As he continues his research, Andrea is cultivating his artistic side, as well, with his most recently acquired hobby: video editing. An early bit of performance art, posted on his website, shows a time-lapse video of him typing and drinking espressos, racing against the clock to finally submit his paper ten minutes before a conference deadline as Beck sings in the background. However, as with those unusual objects in his office, there is a more purposeful side to his video editing. It is becoming a professional service. Andrea proposed and led the creation of a video "trailer" for the 2015 International Conference on Robotics and Automation (ICRA), held in May 2015 in Seattle, Washington. The trailer shows conference highlights, but it's not just an excuse to create more "easily consumable media", as Andrea puts it. Rather, the goal is to lead the public conversation about robots, their place in our lives, and possibilities for the future. He says, "If I ask you about a robot video, probably you've seen Google's autonomous cars, but that is a video likely made by a PR department. This trailer is done by the scientific community, so it is our version of the story."

Telling his version of the story with his philosophy is important to Andrea. So is inspiring his colleagues by whatever means he can imagine, which is how we return, first, to those yellow rubber ducks. For next year's ICRA conference, he's arranging for a thousand of them in identical sizes to be delivered to the facilities for his roboticist colleagues to take home. Later, they can each submit clips for his new trailer, provided their clips all contain one of the official ducks. Of course, the ducks have nothing whatsoever to do with robots, but Andrea is betting that establishing an arbitrary duck constraint will make the submissions more creative. The several dozen rubber ducks currently in his office are there so he can evaluate the different models available. The fancy microphone is also related to the trailer, which was translated into eight languages. On very short notice, Andrea had to find and record versions of the text in Arabic, Korean, Spanish, and Italian. Fortunately, with the help of LIDS.s international community, he was able to gather a narrator for each language.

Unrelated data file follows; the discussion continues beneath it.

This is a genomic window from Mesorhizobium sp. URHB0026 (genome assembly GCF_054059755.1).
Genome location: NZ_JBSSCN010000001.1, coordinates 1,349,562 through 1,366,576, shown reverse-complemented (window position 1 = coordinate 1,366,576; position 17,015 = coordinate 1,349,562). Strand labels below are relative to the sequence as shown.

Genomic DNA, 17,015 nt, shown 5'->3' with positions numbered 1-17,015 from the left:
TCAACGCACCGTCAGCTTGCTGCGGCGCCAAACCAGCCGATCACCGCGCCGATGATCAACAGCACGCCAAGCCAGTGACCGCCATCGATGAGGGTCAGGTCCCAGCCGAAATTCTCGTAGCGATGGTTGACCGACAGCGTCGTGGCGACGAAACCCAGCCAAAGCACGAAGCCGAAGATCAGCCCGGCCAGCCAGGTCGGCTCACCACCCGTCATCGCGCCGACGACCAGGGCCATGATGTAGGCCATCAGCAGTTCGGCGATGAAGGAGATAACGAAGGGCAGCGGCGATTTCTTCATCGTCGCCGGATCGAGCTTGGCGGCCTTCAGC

As for that final object, the redheaded wig, that is evidence of Andrea's passion for pranks. When MIT Mechanical Engineering Professor and Irishman John Leonard was scheduled to give the LIDS Seminar on St. Patrick's Day, Andrea arranged to have him served a pint of Guinness instead of the customary bottle of water. The improvised "Irish waitress" for the event, John.s post-doc Liam Paull, exceeded expectations by wearing that wig.

Goofy props and costumes notwithstanding, these activities demonstrate Andrea.s belief in the importance of people getting together, getting along, and having fun while they learn. As he says, "In the end, it's not about making jokes, it's about having an environment where creativity flourishes. Having a relaxed atmosphere helps students to be more creative, and also to have the feeling that everybody's more accessible if they need help."

Andrea likes to post to the LIDS mailing lists with thoughts about the discipline and bits of poetry about nonlinear systems. He has organized events such as the Faculty Applicants Support Group last winter, where students and post-docs shared their apprehension about the faculty application process, and is assisting in organizing the LIDS Tea with Asu Ozdaglar, Director of LIDS, which is meant to facilitate a more relaxed interaction among faculty, students, and postdocs. In the summer, he plans to take LIDS students on a series of .school trips. to robotics companies in and around Boston. He wants everyone who enters his office to take to heart the sign outside his door, which reads, "You are welcome here." It doesn't matter whether it's to talk about neuromorphic sensors or to share a laugh.